Japan hails ‘pinpoint’ moon landing – but spacecraft loses power after less than three hours

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Japan’s moon lander touched down with “pinpoint” precision, its space agency has said, after the country become the fifth in the world to successfully reach lunar soil.

The Smart Lander for Investigating Moon (SLIM), also known as the “moon sniper”, landed within 100m (328ft) of its target, out-striping conventional accuracy targets, it was announced on Thursday.

But the spacecraft, launched at the weekend, lost power within just two hours and 37 minutes – meaning its camera, intended to capture the composition of moon rocks, was only able to generate low resolution images.

However, the lander had enough time to transmit all the data about the touchdown to the Japan Aerospace Exploration Agency (JAXA).

SLIM makes use of “vision-based” navigation that could be a powerful tool for future exploration of hilly moon poles to identify potential sources of fuel, life-giving water and oxygen, according to JAXA.

The spacecraft could have landed as close as 3m (10ft) from its target but was hampered after one of its two main engines is thought to have stopped in the final phase of touchdown, causing it to drift.

A picture released by JAXA, taken by a wheeled rover SLIM deployed, shows the lander toppled over on the slope of a crater on the moon surface.

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The tumble saw the spacecraft angled westward – preventing its solar panels from generating electricity.

A change in the direction of sunlight could enable the craft the regain power before the next lunar sunset on 1 February brings freezing temperatures.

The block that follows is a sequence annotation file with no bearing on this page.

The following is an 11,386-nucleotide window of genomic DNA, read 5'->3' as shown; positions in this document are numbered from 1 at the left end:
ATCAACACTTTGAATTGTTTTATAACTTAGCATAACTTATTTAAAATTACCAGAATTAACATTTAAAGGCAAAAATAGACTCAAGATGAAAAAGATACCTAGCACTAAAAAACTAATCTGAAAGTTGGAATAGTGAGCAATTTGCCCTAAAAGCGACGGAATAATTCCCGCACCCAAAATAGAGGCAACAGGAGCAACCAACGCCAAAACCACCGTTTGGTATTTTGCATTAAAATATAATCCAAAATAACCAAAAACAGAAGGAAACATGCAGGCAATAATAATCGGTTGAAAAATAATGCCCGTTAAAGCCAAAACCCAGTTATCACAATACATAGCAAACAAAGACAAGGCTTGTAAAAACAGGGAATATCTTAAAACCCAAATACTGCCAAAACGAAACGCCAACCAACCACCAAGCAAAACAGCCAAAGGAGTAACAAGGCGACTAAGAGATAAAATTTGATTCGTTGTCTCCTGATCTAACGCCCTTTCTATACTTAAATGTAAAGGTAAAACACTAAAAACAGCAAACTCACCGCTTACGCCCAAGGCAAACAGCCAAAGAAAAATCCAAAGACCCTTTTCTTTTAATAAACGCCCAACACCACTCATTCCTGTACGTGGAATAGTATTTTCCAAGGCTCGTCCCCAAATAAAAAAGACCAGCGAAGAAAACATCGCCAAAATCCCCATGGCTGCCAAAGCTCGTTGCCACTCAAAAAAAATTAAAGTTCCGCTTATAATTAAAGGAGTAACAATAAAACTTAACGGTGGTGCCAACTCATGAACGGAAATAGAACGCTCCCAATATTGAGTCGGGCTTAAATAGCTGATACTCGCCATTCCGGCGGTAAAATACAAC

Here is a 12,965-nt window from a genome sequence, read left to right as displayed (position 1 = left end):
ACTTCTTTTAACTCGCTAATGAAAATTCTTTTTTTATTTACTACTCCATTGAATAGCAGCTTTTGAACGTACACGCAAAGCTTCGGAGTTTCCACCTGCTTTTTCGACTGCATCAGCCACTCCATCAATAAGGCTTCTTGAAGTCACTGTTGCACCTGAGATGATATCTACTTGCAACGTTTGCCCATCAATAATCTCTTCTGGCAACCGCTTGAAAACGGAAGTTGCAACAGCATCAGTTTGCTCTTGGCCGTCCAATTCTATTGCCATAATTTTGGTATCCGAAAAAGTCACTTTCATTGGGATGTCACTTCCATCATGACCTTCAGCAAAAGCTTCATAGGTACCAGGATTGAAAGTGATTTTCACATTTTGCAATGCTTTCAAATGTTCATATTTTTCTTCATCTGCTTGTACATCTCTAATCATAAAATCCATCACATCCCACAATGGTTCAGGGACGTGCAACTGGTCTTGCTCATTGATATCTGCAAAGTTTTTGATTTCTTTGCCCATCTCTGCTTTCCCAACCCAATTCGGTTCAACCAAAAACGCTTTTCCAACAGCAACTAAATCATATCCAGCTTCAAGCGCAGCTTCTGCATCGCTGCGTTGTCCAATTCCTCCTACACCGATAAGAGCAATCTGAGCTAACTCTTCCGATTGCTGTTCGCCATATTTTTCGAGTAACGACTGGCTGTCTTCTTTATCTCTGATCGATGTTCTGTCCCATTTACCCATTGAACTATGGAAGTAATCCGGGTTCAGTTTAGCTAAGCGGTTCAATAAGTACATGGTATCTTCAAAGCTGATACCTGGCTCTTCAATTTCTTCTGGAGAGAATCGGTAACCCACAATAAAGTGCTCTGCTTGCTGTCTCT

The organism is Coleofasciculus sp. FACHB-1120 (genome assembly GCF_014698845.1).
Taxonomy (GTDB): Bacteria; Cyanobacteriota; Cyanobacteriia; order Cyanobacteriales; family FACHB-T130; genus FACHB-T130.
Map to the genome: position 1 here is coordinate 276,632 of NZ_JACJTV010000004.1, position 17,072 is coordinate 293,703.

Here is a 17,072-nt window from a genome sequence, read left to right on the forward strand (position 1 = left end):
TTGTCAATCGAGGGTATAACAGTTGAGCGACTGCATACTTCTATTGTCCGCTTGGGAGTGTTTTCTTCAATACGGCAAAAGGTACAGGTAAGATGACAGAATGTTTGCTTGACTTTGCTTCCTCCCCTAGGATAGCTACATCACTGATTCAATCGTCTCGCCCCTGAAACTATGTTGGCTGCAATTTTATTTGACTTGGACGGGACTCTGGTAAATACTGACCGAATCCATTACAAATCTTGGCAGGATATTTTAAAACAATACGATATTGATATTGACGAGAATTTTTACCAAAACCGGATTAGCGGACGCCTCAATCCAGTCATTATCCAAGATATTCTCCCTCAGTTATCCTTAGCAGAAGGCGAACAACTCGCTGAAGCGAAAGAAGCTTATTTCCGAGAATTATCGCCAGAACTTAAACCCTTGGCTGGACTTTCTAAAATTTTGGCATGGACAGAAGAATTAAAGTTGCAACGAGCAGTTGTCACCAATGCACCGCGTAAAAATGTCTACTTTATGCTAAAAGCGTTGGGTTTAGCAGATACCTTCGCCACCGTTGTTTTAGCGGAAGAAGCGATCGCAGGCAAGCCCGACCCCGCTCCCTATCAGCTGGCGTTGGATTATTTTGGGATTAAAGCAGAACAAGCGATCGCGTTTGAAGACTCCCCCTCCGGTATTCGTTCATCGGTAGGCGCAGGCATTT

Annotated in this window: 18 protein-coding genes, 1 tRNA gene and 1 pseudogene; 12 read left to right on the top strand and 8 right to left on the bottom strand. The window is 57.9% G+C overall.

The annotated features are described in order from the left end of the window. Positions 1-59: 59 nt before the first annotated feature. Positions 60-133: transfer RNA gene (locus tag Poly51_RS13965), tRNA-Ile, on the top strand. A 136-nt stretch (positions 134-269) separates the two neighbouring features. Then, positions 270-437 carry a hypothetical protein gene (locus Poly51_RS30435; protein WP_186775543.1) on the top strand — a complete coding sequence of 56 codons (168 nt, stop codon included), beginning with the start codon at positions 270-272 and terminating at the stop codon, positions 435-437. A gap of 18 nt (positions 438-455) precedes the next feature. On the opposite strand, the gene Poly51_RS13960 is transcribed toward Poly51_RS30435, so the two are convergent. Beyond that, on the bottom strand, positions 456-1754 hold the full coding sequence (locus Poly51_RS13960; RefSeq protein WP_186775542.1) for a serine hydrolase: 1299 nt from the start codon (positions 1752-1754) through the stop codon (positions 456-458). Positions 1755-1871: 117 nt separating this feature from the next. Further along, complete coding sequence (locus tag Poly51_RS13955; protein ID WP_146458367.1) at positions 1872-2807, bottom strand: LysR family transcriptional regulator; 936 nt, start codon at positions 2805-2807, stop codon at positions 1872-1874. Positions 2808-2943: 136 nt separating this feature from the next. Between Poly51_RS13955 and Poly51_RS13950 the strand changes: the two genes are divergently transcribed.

The SLIM is “not designed to survive a lunar night,” project manager, Shinichiro Sakai, told a press conference.

The power failure comes just days after the doomed Peregrine spacecraft, launched by a private company in the first US moon landing mission in more than half a century, developed a “critical” fuel leak.

US manufacturer Astrobotic said the lander would be allowed to “burn up” during re-entry to the Earth’s atmosphere, after a “difficult decision” was made that it stood “no chance” of landing on the moon.

Image:
The Smart Lander for Investigating Moon (SLIM) taken by LEV-2 on the moon. Pic: Japan Aerospace Exploration Agency/Reuters

However, it is hoped SLIM’s successful landing could lead to further lunar exploration and help to revitalise Tokyo’s space programme.

“We proved that you can land wherever you want, rather than where you are able to,” Mr Sakai added.

“This will inspire more and more people, desirably Japanese missions, to try and land on unexplored places on the moon.”

Setbacks in rocket development

Japan, which is home to a number of private space start-ups, aims to send an astronaut to the moon as part of NASA‘s Artemis programme.

But it has battled a string of setbacks in its rocket development, including the launch failure of its H3 rocket in March.

JAXA was forced to send a self-destruct command to the H3, which cost £1.22bn (200 billion yen) to develop, minutes after it took off.

Just three weeks earlier, Tokyo’s space programme had to abort a launch at the Tanegashima Space Centre in southern Japan because of a separate glitch.

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The H3 launch failure delayed several space missions, including SLIM and also LUPEX, a joint lunar exploration project with India, which made a historic touchdown on the moon’s south pole in August.

Boosted by its success, India launched its first rocket to study the sun ten days after the moon landing.

US start-up, Intuitive Machines, aims to launch its IM-1 lander next month.

Meanwhile China intends to send its Chang’e-6 spacecraft to the far side of the moon in the first half of this year.

NASA’s launch of its lunar polar exploration rover, VIPER, is currently expected in November.

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